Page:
If you like this post, please share:

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Last Saturday, I returned from a 15-day trip to Egypt.

While I was gone nothing changed — except everything.

And while we don’t know the full impact of COVID-19 yet, experts are advising us that it’s going to get much worse before it gets better. And it seems like something new happens every day.

What does this mean for those of us in the healthcare planning, design, and construction industry?

No Meetings — For Now

A major event this month — ASHE’s Planning and Design Conference has been cancelled. The WELL Building Conference in April has been postponed. Neocon is cancelled. We’ll also not be meeting in Louisville in April for the Environments for Aging conference.

But those are just meetings, right? We can survive without them.

Sure, but conferences are places where people make business connections, learn new things, and renew their passion for the work they do.

The Beryl Institute has announced that it will be conducting its PX Conference virtually. And while I’m a big fan of online learning, it’s just not the same as being there.

Plus what about the exhibitors at these conferences?  As far as I know, no one has invented an online trade show yet. Well maybe, sort of.  They are called websites.

We’re going to have to adapt and improvise. Thankfully, we have the technology to conduct business virtually for now.

What About Healthcare Facilities?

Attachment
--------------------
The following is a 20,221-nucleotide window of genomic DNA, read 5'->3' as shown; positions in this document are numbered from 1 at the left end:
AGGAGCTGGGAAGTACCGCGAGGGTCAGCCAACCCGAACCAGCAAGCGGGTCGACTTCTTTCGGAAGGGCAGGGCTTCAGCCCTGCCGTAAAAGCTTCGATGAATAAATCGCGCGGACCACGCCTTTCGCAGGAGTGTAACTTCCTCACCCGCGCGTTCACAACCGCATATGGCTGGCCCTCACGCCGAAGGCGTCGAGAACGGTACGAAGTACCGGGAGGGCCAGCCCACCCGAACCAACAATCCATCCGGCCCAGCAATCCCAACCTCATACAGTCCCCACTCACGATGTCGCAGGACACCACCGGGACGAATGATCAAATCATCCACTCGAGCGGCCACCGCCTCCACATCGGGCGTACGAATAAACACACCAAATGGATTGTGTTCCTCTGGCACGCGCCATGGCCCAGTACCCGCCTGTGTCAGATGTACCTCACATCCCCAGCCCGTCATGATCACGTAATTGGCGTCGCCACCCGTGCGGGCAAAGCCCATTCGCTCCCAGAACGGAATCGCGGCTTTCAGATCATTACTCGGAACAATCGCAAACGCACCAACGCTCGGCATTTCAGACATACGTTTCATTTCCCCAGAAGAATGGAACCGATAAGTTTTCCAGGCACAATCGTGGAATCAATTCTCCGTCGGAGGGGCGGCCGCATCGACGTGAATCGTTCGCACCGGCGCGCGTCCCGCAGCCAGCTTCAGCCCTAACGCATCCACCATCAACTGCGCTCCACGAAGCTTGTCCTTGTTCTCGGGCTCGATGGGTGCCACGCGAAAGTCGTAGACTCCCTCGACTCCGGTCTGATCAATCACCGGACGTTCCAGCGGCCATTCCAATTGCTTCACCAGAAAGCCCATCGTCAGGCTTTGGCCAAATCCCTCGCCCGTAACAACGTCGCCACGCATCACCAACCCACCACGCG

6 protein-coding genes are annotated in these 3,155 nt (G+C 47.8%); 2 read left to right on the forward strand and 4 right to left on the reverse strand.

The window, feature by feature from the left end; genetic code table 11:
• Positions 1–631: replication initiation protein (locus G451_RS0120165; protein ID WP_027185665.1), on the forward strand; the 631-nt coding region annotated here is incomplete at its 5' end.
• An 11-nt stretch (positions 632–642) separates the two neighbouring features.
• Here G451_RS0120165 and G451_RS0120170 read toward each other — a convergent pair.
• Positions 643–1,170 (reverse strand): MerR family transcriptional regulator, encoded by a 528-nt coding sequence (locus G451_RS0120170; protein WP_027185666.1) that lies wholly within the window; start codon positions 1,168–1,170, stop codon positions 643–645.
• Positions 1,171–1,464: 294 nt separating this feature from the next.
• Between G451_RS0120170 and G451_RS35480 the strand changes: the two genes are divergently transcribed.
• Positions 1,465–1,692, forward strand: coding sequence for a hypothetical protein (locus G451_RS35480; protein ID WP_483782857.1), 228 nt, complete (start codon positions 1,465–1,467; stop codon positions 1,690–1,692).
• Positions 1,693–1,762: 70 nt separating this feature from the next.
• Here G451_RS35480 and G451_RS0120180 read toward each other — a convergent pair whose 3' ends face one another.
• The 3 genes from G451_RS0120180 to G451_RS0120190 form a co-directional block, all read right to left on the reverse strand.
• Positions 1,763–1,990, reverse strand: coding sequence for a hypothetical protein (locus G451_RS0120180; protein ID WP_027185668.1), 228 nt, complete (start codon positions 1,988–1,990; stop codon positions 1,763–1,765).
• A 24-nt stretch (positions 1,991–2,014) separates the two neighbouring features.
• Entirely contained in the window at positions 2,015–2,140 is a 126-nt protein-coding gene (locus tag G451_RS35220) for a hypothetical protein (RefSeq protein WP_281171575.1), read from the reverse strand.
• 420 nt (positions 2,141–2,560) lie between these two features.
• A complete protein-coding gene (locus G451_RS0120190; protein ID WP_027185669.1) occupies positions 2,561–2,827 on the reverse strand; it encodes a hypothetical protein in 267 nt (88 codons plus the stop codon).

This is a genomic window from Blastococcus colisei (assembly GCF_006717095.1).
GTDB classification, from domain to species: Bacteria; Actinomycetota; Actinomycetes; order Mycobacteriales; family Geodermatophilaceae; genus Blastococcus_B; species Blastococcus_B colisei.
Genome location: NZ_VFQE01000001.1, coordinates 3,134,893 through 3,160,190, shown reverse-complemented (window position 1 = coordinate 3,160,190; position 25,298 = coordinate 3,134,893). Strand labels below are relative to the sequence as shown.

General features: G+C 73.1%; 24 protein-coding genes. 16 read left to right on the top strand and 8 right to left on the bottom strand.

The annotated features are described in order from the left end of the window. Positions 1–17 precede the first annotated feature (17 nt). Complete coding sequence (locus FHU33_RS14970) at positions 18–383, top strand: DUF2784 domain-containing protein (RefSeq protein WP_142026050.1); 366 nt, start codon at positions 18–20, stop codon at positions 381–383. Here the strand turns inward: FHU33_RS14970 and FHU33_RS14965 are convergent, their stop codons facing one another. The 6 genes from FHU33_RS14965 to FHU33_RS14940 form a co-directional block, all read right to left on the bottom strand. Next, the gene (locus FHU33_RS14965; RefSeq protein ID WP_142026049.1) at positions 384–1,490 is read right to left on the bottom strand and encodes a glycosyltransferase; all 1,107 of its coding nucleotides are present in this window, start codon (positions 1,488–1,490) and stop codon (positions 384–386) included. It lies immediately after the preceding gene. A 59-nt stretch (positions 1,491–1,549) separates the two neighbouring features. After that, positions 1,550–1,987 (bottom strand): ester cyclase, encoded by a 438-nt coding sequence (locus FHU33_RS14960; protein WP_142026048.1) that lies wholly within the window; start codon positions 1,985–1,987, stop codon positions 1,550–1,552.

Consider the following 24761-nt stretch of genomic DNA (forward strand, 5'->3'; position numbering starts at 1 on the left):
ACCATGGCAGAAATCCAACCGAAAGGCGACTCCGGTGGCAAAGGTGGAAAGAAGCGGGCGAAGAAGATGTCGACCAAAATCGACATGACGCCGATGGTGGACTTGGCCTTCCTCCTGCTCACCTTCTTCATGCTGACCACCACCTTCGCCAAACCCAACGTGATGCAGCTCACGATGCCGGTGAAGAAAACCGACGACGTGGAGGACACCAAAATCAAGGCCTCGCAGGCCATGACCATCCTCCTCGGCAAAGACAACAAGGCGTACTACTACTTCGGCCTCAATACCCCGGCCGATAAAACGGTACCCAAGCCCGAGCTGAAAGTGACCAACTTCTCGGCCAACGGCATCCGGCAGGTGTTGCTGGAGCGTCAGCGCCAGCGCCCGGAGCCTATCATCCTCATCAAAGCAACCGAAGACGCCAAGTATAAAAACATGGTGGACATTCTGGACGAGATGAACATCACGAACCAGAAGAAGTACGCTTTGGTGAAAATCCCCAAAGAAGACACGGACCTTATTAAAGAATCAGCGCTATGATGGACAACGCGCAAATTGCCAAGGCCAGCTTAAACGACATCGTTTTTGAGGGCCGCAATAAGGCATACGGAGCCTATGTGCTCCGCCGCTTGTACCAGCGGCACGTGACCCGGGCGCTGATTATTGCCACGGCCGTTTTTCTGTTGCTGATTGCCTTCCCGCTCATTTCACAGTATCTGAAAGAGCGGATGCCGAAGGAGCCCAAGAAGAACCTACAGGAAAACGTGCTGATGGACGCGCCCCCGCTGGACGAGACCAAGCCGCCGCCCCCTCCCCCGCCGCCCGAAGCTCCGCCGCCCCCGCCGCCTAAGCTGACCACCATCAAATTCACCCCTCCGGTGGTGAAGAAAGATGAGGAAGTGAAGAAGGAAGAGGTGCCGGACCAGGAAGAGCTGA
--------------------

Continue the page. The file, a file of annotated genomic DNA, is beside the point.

Most U.S. hospitals and residential care facilities are designed to combat infectious diseases like the coronavirus.

In an article posted last week, CannonDesign points out that hospitals are highly regulated when it comes to safety and infection. And they are designed to prevent the spread of infection. The same is true of skilled nursing facilities.

Many hospitals also have biocontainment and isolation care units.

The problem, as we all know, is that as the number of cases grows, there will be a shortage of hospital beds to care for sick patients. Array Advisors has developed a model that analyzes the combined impact of current cases in each state, risk factors, and the state’s existing capacity of ICU and Med/Surg beds.

Even if hospitals cancel all elective surgeries, Array predicts that there will be no available ICU beds by the end of April, and beds in Med/Surg units will reach full occupancy by mid-May. This could be sooner if the virus spreads faster than the model projects or if hospitals do not cancel elective cases.

Finding More Beds

I doubt that the U.S. government will be constructing “hospitals” in 10 days like the Chinese did in Wuhan. Or building Emergency Medical Aid Ships as they are also considering.

But, as Array points out, maybe some of the underutilized beds in Veteran’s Affairs and military hospitals could be put back into action. The U.S. Navy is already sending two of its hospital ships into action — one to New York City and the other to a yet-to-be-determined location on the West Coast.